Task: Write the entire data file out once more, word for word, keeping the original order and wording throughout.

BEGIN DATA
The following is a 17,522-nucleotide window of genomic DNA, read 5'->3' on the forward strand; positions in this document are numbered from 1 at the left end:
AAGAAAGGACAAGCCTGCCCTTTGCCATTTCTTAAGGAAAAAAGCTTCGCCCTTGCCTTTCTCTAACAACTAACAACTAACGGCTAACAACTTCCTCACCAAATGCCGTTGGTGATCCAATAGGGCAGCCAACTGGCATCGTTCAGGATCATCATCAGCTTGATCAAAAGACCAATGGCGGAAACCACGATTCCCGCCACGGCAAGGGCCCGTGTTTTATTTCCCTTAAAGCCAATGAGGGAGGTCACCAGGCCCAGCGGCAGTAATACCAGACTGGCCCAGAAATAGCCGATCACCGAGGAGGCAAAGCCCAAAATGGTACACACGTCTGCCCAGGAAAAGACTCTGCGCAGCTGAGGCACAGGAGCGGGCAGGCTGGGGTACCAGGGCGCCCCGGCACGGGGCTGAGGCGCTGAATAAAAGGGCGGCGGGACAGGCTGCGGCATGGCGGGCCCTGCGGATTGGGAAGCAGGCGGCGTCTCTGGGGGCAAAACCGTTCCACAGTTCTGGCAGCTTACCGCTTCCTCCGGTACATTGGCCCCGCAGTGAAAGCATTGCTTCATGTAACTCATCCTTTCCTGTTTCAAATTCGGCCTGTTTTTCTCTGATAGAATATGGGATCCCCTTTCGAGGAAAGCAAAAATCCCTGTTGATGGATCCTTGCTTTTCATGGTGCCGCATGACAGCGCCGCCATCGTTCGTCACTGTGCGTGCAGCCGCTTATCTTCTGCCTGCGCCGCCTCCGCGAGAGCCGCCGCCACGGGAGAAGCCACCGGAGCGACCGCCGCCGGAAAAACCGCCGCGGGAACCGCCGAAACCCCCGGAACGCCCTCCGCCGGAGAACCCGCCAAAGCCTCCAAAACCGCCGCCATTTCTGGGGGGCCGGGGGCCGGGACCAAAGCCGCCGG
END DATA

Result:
The following is a 17,522-nucleotide window of genomic DNA, read 5'->3' on the forward strand; positions in this document are numbered from 1 at the left end:
AAGAAAGGACAAGCCTGCCCTTTGCCATTTCTTAAGGAAAAAAGCTTCGCCCTTGCCTTTCTCTAACAACTAACAACTAACGGCTAACAACTTCCTCACCAAATGCCGTTGGTGATCCAATAGGGCAGCCAACTGGCATCGTTCAGGATCATCATCAGCTTGATCAAAAGACCAATGGCGGAAACCACGATTCCCGCCACGGCAAGGGCCCGTGTTTTATTTCCCTTAAAGCCAATGAGGGAGGTCACCAGGCCCAGCGGCAGTAATACCAGACTGGCCCAGAAATAGCCGATCACCGAGGAGGCAAAGCCCAAAATGGTACACACGTCTGCCCAGGAAAAGACTCTGCGCAGCTGAGGCACAGGAGCGGGCAGGCTGGGGTACCAGGGCGCCCCGGCACGGGGCTGAGGCGCTGAATAAAAGGGCGGCGGGACAGGCTGCGGCATGGCGGGCCCTGCGGATTGGGAAGCAGGCGGCGTCTCTGGGGGCAAAACCGTTCCACAGTTCTGGCAGCTTACCGCTTCCTCCGGTACATTGGCCCCGCAGTGAAAGCATTGCTTCATGTAACTCATCCTTTCCTGTTTCAAATTCGGCCTGTTTTTCTCTGATAGAATATGGGATCCCCTTTCGAGGAAAGCAAAAATCCCTGTTGATGGATCCTTGCTTTTCATGGTGCCGCATGACAGCGCCGCCATCGTTCGTCACTGTGCGTGCAGCCGCTTATCTTCTGCCTGCGCCGCCTCCGCGAGAGCCGCCGCCACGGGAGAAGCCACCGGAGCGACCGCCGCCGGAAAAACCGCCGCGGGAACCGCCGAAACCCCCGGAACGCCCTCCGCCGGAGAACCCGCCAAAGCCTCCAAAACCGCCGCCATTTCTGGGGGGCCGGGGGCCGGGACCAAAGCCGCCGG